Once you've gotten over your fear of technology, another problem arises: which technology to choose? As far as spas go, a lot depends on your size. Larger spas need computers and software with higher capacities and more capabilities. The Spa House will not - at least not at the beginning. So, which components are right for you?
First, start with the box - the actual physical computer that will sit at your reception counter. This does not need to be fancy. It does not need to have a brand name you recognize, though sometimes the support of a larger company is worth paying for. The most important aspect of this element, in my opinion, is how it looks. Your computer practically screams out your level of sophistication to guests as they walk through the door. Even though you consider the Spa House a "natural" business, believe me, it will look better with sleek technology. Old technology looks...well, old-not-natural. The main computer case will likely be hidden from view.
What matters most when purchasing a computer (and where you want to invest more money) is the monitor. The monitor, in case you don't know, is the TV-like screen you look at. These days, there is no reason not to purchase a flat-panel display monitor. They are not much more expensive than the old clunky CRT monitors. Get one in black or sleek silver. You might be enticed by the colorful displays offered by Apple, but beware that many spa software systems do not work on Apple (Mac) computers.
A practical note regarding your computer system: Your staff will need to stay informed about their bookings; if the only place to do that is on the main computer at your reception desk, guess what? Traffic jam. At the busiest time, when your receptionist is dealing with the flow of customers, your therapists will be craning their necks to see the screen. This is not good. To avoid this, many spas have tried printing out schedules at the beginning of the day, but you probably remember from your days working at the spa resort that schedules change throughout the day. Another option (which works well in my opinion) is to place a separate monitor in a back room. This can be a larger CRT and there is no need for a keyboard; it is just an "observation station" to quench your staff's curiosity. The hardware is only the tip of the iceberg, though. What really runs the show is the invisible software behind the scenes.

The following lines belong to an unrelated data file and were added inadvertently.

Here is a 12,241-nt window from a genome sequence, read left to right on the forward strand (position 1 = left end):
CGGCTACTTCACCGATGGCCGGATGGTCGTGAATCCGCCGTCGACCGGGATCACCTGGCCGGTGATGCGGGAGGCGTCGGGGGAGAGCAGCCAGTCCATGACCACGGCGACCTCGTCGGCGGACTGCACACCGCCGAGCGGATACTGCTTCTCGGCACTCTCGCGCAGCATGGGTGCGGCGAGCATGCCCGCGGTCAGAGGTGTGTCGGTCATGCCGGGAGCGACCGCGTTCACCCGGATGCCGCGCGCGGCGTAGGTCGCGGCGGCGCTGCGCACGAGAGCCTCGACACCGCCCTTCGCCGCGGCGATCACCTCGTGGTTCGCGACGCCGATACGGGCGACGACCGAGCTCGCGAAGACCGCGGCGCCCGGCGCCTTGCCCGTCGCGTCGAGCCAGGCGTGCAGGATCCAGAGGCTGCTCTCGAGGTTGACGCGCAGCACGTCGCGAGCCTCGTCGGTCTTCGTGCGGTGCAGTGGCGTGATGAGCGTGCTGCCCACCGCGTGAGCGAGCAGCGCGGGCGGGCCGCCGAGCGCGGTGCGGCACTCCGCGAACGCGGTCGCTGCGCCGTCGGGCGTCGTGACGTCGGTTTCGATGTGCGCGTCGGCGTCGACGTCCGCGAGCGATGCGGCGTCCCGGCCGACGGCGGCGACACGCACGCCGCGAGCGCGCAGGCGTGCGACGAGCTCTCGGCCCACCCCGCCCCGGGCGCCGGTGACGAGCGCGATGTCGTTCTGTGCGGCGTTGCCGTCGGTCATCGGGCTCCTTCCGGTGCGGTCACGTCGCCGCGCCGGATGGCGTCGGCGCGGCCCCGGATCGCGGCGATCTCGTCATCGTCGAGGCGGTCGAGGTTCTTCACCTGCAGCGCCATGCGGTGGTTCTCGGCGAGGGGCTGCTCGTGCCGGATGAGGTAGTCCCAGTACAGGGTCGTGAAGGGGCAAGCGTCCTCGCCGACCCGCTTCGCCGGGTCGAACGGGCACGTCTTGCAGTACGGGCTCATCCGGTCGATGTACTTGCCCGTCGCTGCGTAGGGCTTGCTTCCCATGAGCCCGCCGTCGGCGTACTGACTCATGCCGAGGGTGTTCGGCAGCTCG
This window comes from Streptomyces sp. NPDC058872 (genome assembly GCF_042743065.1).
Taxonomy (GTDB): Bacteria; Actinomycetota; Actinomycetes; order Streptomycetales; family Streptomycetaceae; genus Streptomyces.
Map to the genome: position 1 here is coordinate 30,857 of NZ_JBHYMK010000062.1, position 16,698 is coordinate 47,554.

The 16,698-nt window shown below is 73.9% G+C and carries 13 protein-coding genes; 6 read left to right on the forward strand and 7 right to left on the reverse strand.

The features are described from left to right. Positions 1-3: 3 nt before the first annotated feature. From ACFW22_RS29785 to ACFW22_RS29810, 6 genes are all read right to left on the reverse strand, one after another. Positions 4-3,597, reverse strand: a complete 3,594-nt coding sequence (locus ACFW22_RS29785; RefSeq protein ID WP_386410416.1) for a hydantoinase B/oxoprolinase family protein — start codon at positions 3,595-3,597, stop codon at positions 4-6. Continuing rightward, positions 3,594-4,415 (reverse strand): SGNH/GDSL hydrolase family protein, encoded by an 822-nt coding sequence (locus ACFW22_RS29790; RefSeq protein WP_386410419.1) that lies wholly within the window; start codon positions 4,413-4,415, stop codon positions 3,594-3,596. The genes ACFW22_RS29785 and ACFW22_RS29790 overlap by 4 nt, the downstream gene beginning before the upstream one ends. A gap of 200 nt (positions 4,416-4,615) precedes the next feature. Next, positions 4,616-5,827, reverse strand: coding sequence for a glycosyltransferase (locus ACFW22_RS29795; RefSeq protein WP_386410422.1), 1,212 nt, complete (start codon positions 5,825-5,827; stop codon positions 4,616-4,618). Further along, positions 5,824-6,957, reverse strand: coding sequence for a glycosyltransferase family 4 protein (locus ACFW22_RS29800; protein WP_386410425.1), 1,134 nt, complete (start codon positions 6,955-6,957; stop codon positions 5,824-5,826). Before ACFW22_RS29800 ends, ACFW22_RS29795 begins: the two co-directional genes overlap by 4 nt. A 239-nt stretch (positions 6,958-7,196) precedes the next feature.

Though you can't see software, it will be responsible for making your spa run smoothly, which will keep your staff and guests happy; therefore, it is vital to choose the right brand. Where are you going to find it? You could browse through ads in spa magazines, visit a trade show and listen to "caffeinated" salespeople, or, alternatively, ask other spas what has worked for them. This is the best choice. Call a few places for some opinions from the trenches, then see how these fit with your needs. Qualities you want in the software you choose include:
Simplicity. You want the fewest keystrokes to enter and retrieve information so you don't have to spend all day clicking and tapping when you could be attending to guests.
Least complicated interface. You never know when you're going to get a less computer-literate person to cover your front desk; the easier the program is to use, the better.
Best service. Always ask about customer support, as there are bound to be occasional problems, no matter how good the software is. Most appropriate. Some software packages are made to handle huge resorts, which would be overkill for your small spa.
Price. This is always important, of course, but great support and features can outweigh a little extra cost sometimes.
The Road Ahead
You're coming down to the wire now, Lou. Your infrastructure is falling into place. Now, you've got to focus on your most valuable asset - your people. It's time for some last-minute training.
In answer to the question in your last letter, I'll say, "Yes, I would be glad to come help you with that training." In fact, it's going to be exciting to see the Spa House for myself after hearing so much about it.
Until next time,
Steve Capellini, LMT
Click here for previous articles by Steve Capellini, LMT.